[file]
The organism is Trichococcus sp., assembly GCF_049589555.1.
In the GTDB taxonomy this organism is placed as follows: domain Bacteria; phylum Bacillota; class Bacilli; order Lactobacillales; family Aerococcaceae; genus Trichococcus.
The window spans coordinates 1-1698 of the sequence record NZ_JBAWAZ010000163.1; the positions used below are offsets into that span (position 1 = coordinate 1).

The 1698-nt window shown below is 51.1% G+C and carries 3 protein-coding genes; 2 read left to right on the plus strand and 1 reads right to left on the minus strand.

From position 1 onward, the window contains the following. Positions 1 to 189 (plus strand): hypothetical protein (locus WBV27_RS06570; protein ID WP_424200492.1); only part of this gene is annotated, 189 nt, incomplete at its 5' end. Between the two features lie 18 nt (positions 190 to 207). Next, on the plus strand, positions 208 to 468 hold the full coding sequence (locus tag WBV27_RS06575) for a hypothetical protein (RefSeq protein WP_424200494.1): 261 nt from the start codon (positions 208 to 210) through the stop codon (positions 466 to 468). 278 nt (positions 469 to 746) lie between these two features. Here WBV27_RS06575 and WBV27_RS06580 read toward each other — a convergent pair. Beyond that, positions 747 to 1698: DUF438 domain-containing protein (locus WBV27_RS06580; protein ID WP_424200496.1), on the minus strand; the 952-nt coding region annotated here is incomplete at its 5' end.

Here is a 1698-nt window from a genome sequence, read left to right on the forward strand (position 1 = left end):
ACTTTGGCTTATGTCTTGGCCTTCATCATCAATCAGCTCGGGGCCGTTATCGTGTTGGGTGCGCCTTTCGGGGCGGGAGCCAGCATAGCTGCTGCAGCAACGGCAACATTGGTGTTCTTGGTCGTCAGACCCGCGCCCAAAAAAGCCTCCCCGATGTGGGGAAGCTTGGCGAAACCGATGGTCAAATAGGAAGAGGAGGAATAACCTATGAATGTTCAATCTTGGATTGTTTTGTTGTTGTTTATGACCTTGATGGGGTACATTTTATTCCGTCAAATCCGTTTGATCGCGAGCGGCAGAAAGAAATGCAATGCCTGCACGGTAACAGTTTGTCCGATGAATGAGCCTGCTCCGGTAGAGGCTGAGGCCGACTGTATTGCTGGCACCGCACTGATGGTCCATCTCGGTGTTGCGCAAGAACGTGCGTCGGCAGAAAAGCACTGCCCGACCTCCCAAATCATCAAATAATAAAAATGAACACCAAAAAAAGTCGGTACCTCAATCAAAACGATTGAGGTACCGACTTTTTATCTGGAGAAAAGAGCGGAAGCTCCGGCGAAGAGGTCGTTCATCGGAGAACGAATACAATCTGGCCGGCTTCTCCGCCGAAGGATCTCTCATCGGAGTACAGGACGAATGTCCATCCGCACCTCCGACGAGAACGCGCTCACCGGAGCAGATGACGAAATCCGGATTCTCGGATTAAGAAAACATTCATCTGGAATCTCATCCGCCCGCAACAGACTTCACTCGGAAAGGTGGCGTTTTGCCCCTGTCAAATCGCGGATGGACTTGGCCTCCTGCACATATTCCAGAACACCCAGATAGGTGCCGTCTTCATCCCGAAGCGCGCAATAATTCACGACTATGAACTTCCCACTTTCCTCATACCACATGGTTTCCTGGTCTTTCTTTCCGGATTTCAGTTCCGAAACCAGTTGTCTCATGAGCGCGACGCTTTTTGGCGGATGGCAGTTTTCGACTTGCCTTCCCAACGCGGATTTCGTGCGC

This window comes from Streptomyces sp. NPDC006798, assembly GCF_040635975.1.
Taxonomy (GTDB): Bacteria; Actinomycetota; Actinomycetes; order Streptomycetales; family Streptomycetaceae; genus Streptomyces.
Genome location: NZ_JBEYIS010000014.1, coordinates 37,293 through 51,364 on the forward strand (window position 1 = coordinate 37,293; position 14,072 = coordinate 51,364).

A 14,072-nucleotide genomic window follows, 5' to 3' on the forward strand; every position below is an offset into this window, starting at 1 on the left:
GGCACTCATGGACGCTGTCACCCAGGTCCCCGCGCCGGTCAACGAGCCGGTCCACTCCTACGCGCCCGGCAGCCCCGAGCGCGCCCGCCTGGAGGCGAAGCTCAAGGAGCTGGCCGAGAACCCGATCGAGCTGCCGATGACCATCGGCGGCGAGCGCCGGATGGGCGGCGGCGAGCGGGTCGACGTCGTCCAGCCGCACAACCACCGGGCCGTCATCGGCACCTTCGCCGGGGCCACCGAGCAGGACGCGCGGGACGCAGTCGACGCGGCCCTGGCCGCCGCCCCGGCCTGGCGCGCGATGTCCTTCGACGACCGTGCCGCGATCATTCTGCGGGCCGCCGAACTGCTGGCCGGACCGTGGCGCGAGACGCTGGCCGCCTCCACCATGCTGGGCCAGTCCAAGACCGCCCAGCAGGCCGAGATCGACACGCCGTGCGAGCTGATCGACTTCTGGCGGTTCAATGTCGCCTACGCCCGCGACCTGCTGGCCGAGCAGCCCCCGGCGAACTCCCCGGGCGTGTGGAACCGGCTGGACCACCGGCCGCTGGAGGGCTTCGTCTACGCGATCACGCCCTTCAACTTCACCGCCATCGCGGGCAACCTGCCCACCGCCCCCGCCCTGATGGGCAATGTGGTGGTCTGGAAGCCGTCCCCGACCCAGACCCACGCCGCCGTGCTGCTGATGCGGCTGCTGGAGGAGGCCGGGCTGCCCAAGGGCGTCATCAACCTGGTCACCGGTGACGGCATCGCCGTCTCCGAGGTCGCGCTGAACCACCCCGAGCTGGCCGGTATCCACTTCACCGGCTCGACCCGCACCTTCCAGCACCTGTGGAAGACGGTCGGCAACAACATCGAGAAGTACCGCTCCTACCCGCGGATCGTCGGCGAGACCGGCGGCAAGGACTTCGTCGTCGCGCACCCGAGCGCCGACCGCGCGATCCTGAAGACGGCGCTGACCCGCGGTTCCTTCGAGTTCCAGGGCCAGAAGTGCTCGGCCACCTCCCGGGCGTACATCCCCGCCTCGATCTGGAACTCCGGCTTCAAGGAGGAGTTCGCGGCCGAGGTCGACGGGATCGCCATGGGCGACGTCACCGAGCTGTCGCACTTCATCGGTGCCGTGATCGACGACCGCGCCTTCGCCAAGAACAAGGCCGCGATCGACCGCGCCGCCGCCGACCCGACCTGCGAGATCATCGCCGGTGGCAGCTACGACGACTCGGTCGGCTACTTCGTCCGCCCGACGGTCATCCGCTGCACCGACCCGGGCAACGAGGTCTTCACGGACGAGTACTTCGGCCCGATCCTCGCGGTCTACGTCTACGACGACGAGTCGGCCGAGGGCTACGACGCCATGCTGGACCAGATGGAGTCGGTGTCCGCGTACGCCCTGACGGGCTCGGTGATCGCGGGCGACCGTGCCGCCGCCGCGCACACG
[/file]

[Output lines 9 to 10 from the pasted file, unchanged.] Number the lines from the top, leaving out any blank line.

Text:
Taxonomy (GTDB): Bacteria; Actinomycetota; Actinomycetes; order Streptomycetales; family Streptomycetaceae; genus Streptomyces.
Genome location: NZ_JBEYIS010000014.1, coordinates 37,293 through 51,364 on the forward strand (window position 1 = coordinate 37,293; position 14,072 = coordinate 51,364).